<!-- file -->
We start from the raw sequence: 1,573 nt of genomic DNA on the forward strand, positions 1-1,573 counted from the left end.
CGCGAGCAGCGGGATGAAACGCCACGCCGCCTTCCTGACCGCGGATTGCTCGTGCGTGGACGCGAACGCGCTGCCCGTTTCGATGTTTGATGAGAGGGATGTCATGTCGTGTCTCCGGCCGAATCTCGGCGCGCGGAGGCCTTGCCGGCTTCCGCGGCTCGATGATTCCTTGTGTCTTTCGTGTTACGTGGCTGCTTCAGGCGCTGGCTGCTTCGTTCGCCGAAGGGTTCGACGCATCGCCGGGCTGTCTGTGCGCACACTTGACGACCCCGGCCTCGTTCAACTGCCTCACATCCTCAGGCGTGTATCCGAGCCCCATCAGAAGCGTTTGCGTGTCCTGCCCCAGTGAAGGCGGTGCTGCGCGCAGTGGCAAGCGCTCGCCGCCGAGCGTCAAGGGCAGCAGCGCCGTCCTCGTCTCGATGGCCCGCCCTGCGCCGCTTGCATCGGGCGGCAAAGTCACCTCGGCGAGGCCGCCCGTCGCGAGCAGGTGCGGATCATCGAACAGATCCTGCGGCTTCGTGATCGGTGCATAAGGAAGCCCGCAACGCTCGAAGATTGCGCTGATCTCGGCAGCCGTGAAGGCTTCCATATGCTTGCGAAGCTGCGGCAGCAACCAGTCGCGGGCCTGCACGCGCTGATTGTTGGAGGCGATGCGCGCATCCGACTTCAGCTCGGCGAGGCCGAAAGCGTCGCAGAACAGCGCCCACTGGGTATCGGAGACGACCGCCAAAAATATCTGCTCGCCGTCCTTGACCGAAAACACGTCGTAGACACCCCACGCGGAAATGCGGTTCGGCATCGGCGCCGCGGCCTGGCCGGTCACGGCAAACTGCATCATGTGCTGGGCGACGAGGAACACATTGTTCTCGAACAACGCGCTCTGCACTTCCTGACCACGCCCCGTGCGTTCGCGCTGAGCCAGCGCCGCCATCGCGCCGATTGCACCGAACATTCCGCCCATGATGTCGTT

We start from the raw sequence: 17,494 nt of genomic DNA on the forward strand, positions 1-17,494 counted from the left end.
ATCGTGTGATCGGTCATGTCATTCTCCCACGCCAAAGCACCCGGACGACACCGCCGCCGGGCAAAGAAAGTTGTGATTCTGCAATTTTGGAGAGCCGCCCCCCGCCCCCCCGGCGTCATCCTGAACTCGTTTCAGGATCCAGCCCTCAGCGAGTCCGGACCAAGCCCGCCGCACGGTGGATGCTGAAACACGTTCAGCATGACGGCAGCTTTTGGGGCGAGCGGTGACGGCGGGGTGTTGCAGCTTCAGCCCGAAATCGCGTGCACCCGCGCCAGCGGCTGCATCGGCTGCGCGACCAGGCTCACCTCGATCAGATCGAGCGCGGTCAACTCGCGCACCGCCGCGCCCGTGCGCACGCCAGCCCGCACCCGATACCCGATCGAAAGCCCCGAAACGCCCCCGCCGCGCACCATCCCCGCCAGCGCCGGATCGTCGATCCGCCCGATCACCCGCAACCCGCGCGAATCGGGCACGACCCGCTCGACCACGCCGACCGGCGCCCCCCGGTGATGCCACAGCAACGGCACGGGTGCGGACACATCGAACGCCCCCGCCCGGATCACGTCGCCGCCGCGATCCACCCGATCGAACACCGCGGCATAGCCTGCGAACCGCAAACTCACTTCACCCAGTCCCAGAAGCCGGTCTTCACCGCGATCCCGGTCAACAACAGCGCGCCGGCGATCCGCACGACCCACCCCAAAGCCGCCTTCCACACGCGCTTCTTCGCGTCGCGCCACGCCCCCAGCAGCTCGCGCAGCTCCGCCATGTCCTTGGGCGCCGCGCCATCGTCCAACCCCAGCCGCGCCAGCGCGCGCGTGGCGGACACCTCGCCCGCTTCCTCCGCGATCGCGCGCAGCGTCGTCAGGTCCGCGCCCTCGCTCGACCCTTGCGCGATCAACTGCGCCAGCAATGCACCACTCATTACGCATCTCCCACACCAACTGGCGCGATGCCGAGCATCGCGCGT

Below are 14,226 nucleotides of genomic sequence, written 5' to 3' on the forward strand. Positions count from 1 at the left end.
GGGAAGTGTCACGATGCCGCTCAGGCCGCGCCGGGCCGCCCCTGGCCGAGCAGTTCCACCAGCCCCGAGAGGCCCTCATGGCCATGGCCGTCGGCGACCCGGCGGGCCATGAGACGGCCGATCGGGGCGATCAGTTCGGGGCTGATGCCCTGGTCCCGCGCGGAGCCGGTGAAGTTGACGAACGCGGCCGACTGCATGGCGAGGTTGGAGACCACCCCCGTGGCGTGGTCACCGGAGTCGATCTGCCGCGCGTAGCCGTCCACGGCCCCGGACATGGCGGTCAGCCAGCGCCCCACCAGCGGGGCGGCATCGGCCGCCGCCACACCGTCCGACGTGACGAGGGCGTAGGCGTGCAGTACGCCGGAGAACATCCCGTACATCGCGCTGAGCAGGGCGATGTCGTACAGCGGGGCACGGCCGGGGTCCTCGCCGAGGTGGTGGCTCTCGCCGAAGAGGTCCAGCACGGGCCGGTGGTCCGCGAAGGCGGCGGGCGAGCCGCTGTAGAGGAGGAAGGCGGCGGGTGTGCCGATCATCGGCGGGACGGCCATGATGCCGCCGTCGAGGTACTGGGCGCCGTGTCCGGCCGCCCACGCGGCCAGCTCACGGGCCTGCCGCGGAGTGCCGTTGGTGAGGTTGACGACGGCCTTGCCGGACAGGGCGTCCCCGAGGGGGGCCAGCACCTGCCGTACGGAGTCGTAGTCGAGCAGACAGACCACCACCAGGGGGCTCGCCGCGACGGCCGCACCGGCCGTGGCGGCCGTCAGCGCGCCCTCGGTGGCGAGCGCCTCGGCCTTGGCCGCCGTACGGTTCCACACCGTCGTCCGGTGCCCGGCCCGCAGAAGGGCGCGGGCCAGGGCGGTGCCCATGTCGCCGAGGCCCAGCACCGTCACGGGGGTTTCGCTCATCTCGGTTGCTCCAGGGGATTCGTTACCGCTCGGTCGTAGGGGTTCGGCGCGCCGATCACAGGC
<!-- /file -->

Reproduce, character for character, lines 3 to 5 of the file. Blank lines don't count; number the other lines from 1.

We start from the raw sequence: 17,494 nt of genomic DNA on the forward strand, positions 1-17,494 counted from the left end.
ATCGTGTGATCGGTCATGTCATTCTCCCACGCCAAAGCACCCGGACGACACCGCCGCCGGGCAAAGAAAGTTGTGATTCTGCAATTTTGGAGAGCCGCCCCCCGCCCCCCCGGCGTCATCCTGAACTCGTTTCAGGATCCAGCCCTCAGCGAGTCCGGACCAAGCCCGCCGCACGGTGGATGCTGAAACACGTTCAGCATGACGGCAGCTTTTGGGGCGAGCGGTGACGGCGGGGTGTTGCAGCTTCAGCCCGAAATCGCGTGCACCCGCGCCAGCGGCTGCATCGGCTGCGCGACCAGGCTCACCTCGATCAGATCGAGCGCGGTCAACTCGCGCACCGCCGCGCCCGTGCGCACGCCAGCCCGCACCCGATACCCGATCGAAAGCCCCGAAACGCCCCCGCCGCGCACCATCCCCGCCAGCGCCGGATCGTCGATCCGCCCGATCACCCGCAACCCGCGCGAATCGGGCACGACCCGCTCGACCACGCCGACCGGCGCCCCCCGGTGATGCCACAGCAACGGCACGGGTGCGGACACATCGAACGCCCCCGCCCGGATCACGTCGCCGCCGCGATCCACCCGATCGAACACCGCGGCATAGCCTGCGAACCGCAAACTCACTTCACCCAGTCCCAGAAGCCGGTCTTCACCGCGATCCCGGTCAACAACAGCGCGCCGGCGATCCGCACGACCCACCCCAAAGCCGCCTTCCACACGCGCTTCTTCGCGTCGCGCCACGCCCCCAGCAGCTCGCGCAGCTCCGCCATGTCCTTGGGCGCCGCGCCATCGTCCAACCCCAGCCGCGCCAGCGCGCGCGTGGCGGACACCTCGCCCGCTTCCTCCGCGATCGCGCGCAGCGTCGTCAGGTCCGCGCCCTCGCTCGACCCTTGCGCGATCAACTGCGCCAGCAATGCACCACTCATTACGCATCTCCCACACCAACTGGCGCGATGCCGAGCATCGCGCGT

Below are 14,226 nucleotides of genomic sequence, written 5' to 3' on the forward strand. Positions count from 1 at the left end.